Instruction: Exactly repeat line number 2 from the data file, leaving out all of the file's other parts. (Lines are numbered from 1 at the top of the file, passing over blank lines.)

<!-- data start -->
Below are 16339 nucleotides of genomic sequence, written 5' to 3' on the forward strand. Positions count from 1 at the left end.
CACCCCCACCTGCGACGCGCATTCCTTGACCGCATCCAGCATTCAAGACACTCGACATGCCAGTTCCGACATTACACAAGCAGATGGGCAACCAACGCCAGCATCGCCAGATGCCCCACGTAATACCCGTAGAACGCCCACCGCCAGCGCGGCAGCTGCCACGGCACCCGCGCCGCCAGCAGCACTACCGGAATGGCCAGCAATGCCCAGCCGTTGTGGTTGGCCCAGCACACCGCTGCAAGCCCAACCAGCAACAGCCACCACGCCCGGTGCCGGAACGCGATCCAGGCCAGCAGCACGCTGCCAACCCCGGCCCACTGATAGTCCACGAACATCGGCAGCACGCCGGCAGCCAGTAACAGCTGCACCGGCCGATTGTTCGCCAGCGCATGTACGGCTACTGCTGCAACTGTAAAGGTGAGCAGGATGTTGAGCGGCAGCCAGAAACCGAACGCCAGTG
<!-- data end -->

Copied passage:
CACCCCCACCTGCGACGCGCATTCCTTGACCGCATCCAGCATTCAAGACACTCGACATGCCAGTTCCGACATTACACAAGCAGATGGGCAACCAACGCCAGCATCGCCAGATGCCCCACGTAATACCCGTAGAACGCCCACCGCCAGCGCGGCAGCTGCCACGGCACCCGCGCCGCCAGCAGCACTACCGGAATGGCCAGCAATGCCCAGCCGTTGTGGTTGGCCCAGCACACCGCTGCAAGCCCAACCAGCAACAGCCACCACGCCCGGTGCCGGAACGCGATCCAGGCCAGCAGCACGCTGCCAACCCCGGCCCACTGATAGTCCACGAACATCGGCAGCACGCCGGCAGCCAGTAACAGCTGCACCGGCCGATTGTTCGCCAGCGCATGTACGGCTACTGCTGCAACTGTAAAGGTGAGCAGGATGTTGAGCGGCAGCCAGAAACCGAACGCCAGTG